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£>f habeas Coipus.

AN Habeas corpus is a writ for bringing the body of him who is imprisoned, before the court, cum causa detentionis, and is the proper remedy wherever a person is restrained of his liberty by being confined in a common gaol; or by a private person, whether it be for a criminal or a civil cause, to have his body and cause removed to some superior jurisdiction, which hath authority to examine the legality of such commitment; and on the return thereof, either bail, discharge, or remand the prisoner. Vaugh, 136.

Of this writ of Habeas corpus there are various sorts, viz. The habeas corpus subjiciendum, which issues in criminal cases.

Also, the habeas corpus ad deliberandum et recipiendum, another writ issuing in criminal cases to remove a person to the proper place, where he committed an offence, to be tried.

Also, the habeas corpus ad respondendum which issues where one has a cause of action against a person (already confined for a cause of action accruing within an inserior jurisdiction) to charge him with this new action in a superior court.

Also, the habeas corpus adsatisfaciendum, which issues after a judgment.

But the writ of habeas corpus,-of which it will be necessary to treat here, is that of habeas corpus ad faciendum et recipiendum, which issues only in civil cases, and lies where a person is sued and in gaol, in some inserior jurisdiction, and is willing to have the cause determined in some superior court, which hath jurisdiction of the matter. This writ is usually called an habeas corpus cum causa, and is grantable at all times of common right, whether in term or vacation, without any motion in court; and upon the delivery thereof to the officer or court below, it instantly supersedes all the proceedings therein.

But an habeas corpus, where a party is committed for a crime, ought to be on motion. 1 Lev. 1.

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THE court ofCmmtn Pleas, as Well as the King's Bench, has a general jurisdiction to grant writs of habeas corpus in all cases whatsoever; but if, upon the return of such writ to the court of Common Pleas, it appears that the body was in cuftody for any criminal matter, that court cannct take cognizance of it. See Wood's case. 3 IVils.

The writ of habeas corpus is engrossed on a five shilling stamped piece of parchment, which is made out upon a note given to the office, and in B. R. is signed by the signer of the writs; in C. B. by the prothonotary, who takes fees to the amount of six or seven shillings.

In suing out the writ, care must be taken to state the stile of the court, or person to whom it is to be delivered, with accuracy.

The liberty which every desendant had, against whom fin action was commenced in an inserior court, of removing it into a superior court at Wejlminjler to be determined, Was formerly very much abused, as it was usual for a defendant to sue out a writ of habeas corpus cum causa, and keep the same in his pocket, till issue was joined, the jury sworn, and the plaintiff below had actually given his evidence, and then to produce the writ, and suspend all surther proceedings; by which piece of knavery, the desendant, from a knowledge of the evidence produced by the plaintiff, had an opportunity of making a better desence hereafter, when the cause came to be tried. But to prevent this abuse for the suture, by the 43 of £liz. c. 5. it is enacted, "That no Writ of habeas corpus, or other writ sued ''• forth by any person whatsoever, out of any of her ma'' jesty's courts of record at Wejlminjler, to remove any ac'• tion, suit, plaint, or cause depending in any inserior •' court, having jurisdiction thereof, shall be- received or "allowed by the judges or officers of such court wherein "or to whom such writs shall be delivered, (but they may "proceed therein, as if no such writ were sued forth or de"livered) except, that the said writ or writs be delivered M to such judges or officers of the said court, before that "the jury which is to try the cause in question, and the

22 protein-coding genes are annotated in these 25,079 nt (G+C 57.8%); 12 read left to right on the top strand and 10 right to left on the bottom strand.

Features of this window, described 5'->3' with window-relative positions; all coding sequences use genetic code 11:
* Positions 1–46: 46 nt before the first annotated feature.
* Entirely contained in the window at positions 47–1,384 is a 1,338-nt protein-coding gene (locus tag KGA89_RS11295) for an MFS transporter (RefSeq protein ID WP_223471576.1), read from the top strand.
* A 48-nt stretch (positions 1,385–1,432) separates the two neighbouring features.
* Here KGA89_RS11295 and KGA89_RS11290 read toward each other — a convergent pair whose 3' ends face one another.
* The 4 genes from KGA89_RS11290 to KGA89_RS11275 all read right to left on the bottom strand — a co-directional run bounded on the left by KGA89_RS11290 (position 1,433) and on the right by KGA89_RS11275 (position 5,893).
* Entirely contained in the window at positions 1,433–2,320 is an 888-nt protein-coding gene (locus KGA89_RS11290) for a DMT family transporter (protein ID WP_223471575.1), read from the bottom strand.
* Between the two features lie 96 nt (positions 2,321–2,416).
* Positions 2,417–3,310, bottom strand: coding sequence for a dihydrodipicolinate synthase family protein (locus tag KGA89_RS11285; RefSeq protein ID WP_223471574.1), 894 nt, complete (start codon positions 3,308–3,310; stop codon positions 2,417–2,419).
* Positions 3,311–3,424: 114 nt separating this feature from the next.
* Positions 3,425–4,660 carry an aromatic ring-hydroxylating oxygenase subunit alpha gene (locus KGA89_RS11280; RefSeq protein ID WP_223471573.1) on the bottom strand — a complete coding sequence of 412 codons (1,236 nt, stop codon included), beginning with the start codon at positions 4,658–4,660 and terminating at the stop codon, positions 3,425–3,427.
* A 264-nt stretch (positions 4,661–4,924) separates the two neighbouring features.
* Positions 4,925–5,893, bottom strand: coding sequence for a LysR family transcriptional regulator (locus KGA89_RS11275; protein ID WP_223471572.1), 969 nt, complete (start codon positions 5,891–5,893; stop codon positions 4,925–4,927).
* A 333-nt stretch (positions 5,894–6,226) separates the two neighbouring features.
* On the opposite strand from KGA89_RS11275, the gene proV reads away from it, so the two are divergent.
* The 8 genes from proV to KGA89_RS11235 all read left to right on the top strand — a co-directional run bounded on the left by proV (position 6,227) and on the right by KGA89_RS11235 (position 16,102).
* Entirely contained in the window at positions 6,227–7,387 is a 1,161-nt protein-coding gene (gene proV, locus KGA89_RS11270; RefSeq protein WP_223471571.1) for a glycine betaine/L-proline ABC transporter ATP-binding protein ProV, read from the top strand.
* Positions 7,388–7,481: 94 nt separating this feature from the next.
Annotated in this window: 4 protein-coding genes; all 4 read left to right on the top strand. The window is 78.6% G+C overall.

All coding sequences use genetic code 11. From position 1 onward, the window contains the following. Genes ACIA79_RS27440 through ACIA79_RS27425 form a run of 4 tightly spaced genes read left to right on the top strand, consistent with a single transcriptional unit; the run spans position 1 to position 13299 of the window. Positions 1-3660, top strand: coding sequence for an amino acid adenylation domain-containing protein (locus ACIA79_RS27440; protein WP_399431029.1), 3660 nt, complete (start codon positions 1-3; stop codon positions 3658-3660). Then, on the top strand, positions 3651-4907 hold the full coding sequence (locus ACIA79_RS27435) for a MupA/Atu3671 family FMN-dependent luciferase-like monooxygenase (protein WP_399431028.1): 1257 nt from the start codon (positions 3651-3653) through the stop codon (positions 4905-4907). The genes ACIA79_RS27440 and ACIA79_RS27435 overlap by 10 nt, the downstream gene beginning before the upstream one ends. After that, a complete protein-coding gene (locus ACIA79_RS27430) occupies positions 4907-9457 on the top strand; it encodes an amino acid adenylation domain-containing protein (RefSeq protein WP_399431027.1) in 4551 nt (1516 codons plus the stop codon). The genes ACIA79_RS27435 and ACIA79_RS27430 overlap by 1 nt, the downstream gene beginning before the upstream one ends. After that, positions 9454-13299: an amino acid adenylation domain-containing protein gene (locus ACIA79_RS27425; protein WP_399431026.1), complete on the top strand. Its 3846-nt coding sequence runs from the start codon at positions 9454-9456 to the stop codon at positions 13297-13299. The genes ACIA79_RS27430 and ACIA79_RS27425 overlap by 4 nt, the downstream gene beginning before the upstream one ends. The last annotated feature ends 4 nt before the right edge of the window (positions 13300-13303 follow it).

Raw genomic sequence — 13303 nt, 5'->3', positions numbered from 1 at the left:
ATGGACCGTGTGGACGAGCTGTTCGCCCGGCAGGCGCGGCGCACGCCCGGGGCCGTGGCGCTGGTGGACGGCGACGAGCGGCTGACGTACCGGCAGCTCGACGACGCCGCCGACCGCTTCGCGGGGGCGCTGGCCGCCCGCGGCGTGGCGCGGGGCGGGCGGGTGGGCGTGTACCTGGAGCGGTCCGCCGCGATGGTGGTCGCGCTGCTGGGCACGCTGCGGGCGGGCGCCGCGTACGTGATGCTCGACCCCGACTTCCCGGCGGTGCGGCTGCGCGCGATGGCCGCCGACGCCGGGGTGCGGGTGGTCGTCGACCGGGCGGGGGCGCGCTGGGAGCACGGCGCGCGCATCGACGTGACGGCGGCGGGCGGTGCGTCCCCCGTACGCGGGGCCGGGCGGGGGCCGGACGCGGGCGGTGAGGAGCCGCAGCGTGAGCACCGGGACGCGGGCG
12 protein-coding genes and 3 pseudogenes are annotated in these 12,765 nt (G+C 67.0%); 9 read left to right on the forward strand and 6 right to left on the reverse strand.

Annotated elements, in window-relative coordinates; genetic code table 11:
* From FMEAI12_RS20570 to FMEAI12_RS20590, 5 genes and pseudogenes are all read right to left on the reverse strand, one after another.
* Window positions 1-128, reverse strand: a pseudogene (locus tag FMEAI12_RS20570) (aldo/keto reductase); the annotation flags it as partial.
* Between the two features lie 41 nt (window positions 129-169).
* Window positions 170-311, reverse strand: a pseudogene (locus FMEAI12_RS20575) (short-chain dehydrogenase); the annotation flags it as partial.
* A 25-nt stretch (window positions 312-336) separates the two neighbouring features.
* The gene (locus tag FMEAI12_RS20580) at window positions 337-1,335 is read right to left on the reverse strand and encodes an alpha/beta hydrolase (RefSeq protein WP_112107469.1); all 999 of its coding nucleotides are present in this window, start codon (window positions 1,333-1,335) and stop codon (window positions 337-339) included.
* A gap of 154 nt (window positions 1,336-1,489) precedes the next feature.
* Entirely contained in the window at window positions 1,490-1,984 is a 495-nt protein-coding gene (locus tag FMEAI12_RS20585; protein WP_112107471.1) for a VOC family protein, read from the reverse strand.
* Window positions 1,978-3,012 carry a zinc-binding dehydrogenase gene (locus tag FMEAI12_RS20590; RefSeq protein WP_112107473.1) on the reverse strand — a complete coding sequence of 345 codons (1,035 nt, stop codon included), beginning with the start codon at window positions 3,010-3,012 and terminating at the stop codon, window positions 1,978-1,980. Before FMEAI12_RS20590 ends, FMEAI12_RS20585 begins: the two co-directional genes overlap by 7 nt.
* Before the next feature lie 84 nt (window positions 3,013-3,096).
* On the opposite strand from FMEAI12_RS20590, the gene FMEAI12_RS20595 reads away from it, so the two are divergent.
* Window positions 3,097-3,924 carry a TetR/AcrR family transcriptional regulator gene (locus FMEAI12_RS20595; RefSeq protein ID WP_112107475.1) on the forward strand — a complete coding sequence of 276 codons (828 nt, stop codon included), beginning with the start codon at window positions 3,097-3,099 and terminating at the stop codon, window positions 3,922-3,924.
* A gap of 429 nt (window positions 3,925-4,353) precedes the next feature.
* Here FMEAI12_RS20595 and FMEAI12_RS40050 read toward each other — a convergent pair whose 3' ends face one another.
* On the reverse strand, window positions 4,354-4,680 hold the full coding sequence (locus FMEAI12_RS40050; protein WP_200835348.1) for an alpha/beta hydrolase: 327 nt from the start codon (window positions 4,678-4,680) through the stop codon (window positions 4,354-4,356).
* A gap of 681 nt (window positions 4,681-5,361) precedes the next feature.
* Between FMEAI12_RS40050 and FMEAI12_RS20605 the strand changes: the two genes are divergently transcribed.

party that sued forth the said writ, or for whose benefit

it was sued forth, have appeared, and one of the said "jury sworn to try the said cause."

And

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And by the 21 Jac. 1. f. 23. / 2. it is enacted, " That ** no writs of habeas corpus, certiorari, or other writ sued *' forth to remove any action or suit commenced in any "inserior court, having jurisdiction thereof, shall be al"lowed by the steward, judges or officers thereof, un"lefs delivered before ijj'ue or demurrer joined in the said "cause so depending, so as the said issue or demurrer be "not joined within fix weeks next after the arrest or appear* '* ance of the desendant to such action or suit."

And by sect. 3. " Is any such action or suit so ac afore* "said commenced in such inserior court be removed by "any writ or procefs, and afterwards remanded back by * writ of procedendo or other writ, that then the said action. "or suit shall never afterwards be removed or stayed before '* judgment, by any writ out of any court whatsoever."

And by sect. 4. it is enacted, " That if in any action or "suit, not concerning any freehold or inheritance, or title "of lands, leafe or rent, be commenced or depending in "such inserior court of record, it (hall appear or be laid "in the declaration, that the debt, damages, or thing* "demanded, do not exceed 5 /. then such action or suit "shall not be stayed by any writ whatsoever, other than "writ of error or attaint."